SAN FRANCISCO - A California federal judge on May 24 granted a disability claimant's motion for judgment on the administrative record after determining that the evidence does not support the disability insurer's termination of benefits after paying the claimant benefits for almost eight years (Nancy Hart v. Unum Life Insurance Company of America, No. 15-5392, N.D. Calif., 2017 U.S. Dist. LEXIS 79970).
SEATTLE - A couple must file supplemental briefs explaining why dismissal of a complete diversity defeating defendant is possible and providing a better explanation of a second defendant's corporate structure, a federal judge overseeing an asbestos action in Washington state held May 24 (Patrick Jack, et al. v. Asbestos Corporation LTD., et al., No. 17-537, W.D. Wash., 2017 U.S. Dist. LEXIS 79813).
WASHINGTON, D.C. - A Nevada federal judge's decision to award Halo Electronics Inc. prejudgment interest in a patent dispute is not appealable, because a final judgment has not yet been entered in the case, the Federal Circuit U.S. Court of Appeals ruled May 26 (Halo Electronics Inc. v. Pulse Electronics Inc., No. 16-2006, Fed. Cir.).
FRESNO, Calif. - A California federal judge on May 23 granted preliminary approval of a $3 million settlement to be paid by an industrial service company to end claims that it improperly classified directional drillers as independent contractors and failed to pay overtime wages and meal and rest period premiums (Marc McCulloch, et al. v. Baker Hughes Inteq Drilling Fluids, Inc., et al., No. 16-157, E.D. Calif., 2017 U.S. Dist. LEXIS 78367).
SAN FRANCISCO - The Ninth Circuit U.S. Court of Appeals on May 24, considering a case on remand from the U.S. Supreme Court, vacated a trial court's order denying enforcement of an Equal Employment Opportunity Commission administrative subpoena issued as part of the investigation of a gender bias claim because the district court based its ruling on an incorrect view of the legal standard governing relevance and remanded for further proceedings (U.S. Equal Employment Opportunity Commission v. McLane Company, Inc., No. 13-15126, 9th Cir., 2017 U.S. App. LEXIS 9027).
NEW YORK - A federal judge in New York on May 23 approved a $39 million settlement deal under which ConocoPhillips, a defendant in the multidistrict litigation for groundwater contamination from methyl tertiary butyl ether (MTBE), will be released from the litigation (In Re: Methyl Tertiary Butyl Ether Products Liability Litigation, No. 00-1898, MDL 1358, New Jersey Department of Environmental Protection v. Atlantic Richfield Company, No. 08-0312, S.D. N.Y.).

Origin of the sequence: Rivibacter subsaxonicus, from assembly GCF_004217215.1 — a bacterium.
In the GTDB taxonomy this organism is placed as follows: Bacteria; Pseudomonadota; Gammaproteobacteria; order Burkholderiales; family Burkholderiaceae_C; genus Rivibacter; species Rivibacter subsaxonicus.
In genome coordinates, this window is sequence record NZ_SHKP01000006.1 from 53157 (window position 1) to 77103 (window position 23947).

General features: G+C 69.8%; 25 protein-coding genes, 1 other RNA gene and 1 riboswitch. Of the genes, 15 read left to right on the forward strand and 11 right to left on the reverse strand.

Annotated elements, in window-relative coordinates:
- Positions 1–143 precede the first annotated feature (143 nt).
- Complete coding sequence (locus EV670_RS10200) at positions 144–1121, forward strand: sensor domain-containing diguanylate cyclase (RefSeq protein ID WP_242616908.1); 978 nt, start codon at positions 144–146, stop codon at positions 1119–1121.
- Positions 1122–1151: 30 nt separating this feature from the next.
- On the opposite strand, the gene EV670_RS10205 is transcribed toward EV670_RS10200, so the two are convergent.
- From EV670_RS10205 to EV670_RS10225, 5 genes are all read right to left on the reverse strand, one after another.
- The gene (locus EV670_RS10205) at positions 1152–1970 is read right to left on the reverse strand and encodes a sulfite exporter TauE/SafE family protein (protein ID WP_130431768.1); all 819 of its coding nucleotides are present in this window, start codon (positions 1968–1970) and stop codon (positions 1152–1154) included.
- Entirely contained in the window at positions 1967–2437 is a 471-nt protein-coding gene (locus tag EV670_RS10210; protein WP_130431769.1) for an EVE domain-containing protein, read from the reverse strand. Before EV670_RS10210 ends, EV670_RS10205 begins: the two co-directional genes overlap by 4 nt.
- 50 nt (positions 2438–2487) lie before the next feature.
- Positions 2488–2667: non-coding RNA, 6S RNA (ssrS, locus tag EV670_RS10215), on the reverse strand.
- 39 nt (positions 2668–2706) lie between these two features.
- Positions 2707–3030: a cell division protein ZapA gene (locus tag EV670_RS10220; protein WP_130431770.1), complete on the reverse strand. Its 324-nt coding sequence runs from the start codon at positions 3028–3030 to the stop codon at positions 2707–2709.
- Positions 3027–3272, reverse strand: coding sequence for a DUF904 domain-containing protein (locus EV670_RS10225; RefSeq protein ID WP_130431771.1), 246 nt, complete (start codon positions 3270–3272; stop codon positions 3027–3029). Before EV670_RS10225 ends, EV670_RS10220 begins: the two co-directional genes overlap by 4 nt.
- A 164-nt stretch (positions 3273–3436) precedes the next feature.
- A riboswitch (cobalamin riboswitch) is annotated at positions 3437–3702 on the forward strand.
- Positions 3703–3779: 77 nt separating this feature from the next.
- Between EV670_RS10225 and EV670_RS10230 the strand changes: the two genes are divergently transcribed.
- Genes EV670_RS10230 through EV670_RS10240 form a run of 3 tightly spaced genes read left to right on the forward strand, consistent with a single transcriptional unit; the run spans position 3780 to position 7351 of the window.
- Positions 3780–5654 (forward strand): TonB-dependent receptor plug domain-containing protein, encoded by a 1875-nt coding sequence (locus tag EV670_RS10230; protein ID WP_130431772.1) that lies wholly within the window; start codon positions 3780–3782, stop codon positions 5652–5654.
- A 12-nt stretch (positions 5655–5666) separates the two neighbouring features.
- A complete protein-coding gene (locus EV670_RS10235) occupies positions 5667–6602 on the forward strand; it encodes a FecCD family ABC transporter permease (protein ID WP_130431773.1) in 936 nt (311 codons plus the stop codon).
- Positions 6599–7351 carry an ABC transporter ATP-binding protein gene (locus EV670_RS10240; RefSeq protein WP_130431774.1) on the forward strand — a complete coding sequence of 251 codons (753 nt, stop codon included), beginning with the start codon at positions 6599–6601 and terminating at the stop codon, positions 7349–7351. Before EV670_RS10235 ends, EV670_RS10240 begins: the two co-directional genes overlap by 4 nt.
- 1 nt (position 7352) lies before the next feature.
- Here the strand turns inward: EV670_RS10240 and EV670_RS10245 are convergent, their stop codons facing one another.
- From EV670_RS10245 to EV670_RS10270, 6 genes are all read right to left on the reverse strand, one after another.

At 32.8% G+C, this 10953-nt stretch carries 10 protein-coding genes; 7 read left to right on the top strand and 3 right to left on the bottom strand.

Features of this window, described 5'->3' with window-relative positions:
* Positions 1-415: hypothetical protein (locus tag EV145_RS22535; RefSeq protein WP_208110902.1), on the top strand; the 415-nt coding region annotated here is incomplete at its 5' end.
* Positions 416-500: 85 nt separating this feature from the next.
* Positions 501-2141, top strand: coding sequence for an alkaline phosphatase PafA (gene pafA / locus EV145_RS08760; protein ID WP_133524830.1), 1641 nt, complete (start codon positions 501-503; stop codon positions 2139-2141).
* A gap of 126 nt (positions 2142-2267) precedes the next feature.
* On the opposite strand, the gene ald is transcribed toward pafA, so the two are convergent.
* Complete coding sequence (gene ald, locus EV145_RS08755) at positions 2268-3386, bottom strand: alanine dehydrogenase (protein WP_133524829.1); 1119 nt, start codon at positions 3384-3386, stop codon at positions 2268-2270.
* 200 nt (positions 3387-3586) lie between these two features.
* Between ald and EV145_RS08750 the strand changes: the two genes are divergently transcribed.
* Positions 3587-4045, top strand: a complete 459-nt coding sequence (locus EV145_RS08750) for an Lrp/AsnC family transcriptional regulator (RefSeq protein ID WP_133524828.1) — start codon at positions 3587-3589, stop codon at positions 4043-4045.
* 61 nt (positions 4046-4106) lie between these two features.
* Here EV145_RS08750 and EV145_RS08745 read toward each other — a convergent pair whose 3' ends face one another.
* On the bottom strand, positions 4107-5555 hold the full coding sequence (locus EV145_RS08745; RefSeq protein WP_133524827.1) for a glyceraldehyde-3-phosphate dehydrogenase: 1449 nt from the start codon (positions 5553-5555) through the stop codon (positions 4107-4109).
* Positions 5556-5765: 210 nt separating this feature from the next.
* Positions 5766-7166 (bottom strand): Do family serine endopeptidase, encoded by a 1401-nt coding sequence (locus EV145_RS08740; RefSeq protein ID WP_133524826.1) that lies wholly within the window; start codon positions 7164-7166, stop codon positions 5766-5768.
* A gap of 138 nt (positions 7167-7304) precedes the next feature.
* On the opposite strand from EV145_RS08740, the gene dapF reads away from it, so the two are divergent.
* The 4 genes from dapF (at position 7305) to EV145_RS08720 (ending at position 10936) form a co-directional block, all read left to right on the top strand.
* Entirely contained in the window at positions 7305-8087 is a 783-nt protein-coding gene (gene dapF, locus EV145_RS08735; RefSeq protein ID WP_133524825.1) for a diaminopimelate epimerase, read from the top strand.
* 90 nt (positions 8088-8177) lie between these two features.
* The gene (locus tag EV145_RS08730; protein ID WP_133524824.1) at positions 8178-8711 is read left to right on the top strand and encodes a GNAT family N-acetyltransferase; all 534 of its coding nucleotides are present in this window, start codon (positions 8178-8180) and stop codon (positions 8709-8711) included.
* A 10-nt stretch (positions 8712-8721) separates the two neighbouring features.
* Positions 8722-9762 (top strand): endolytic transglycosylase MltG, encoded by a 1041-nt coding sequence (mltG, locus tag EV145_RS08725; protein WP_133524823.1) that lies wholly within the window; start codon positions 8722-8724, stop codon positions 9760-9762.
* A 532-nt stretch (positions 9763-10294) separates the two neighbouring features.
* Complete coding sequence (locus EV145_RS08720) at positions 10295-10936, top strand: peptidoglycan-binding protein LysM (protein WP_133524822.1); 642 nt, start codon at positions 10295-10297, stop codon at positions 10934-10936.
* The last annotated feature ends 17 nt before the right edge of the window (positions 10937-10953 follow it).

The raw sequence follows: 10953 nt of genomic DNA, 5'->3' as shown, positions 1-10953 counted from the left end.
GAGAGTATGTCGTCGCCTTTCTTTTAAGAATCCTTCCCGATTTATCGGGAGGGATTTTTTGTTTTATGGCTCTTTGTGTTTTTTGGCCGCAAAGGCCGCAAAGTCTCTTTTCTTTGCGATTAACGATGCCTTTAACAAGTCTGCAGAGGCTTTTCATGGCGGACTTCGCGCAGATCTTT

SANTA ANA, Calif. - Teva Pharmaceuticals Inc. has agreed to settle an opioid marketing lawsuit filed by Orange and Santa Clara counties for $1.6 million and marketing restrictions, Santa Clara County announced May 24 in a press release (State of California, et al. v. Purdue Pharma LP, et al., No. 2014-00725287, Calif. Super., Orange Co.).
NEW ORLEANS - Evidence presented at trial and past jury awards in mesothelioma cases support raising a jury's noneconomic damages award to $1.5 million from $500,000, a Louisiana appeals court held May 24 (Frank S. Romano Sr. and Lynn Rome Romano v. Metropolitan Life Insurance Co., et al., No. 2016-CA-0954, La. App., 4th Cir., 2017 La. App. LEXIS 961).
ST. LOUIS - The Eighth Circuit U.S. Court of Appeals on May 25 affirmed a lower federal court's ruling that a food marketing and distribution company insured's notice of an underlying lawsuit brought by its former employee was untimely (Food Market Merchandising Inc. v. Scottsdale Indemnity Co., 16-3427, 8th Cir., 2017 U.S. App. LEXIS 9089).
TRENTON, N.J. - A majority of the Supreme Court of New Jersey on May 25 reversed an appeals court's ruling that held that an insured is owed $207,961.28 for debris removal in addition to $1 million in flood coverage under a surplus lines insurance policy, reinstating a lower court's partial summary judgment ruling in favor of the insurer in a Superstorm Sandy coverage dispute (Oxford Realty Group Cedar v. Travelers Excess and Surplus Lines Co., No. A-85-15, 077617, N.J. Sup., 2017 N.J. LEXIS 570).
SEATTLE - A couple alleging asbestos exposures in Canada lacks specific or general jurisdiction for a suit in Washington state against a defunct automobile parts seller, a federal judge held May 23 (Matthew Hodjera and Sylvia Hodjera v. BASF Catalysts LLC, et al., No. 17-48, W.D. Wash.).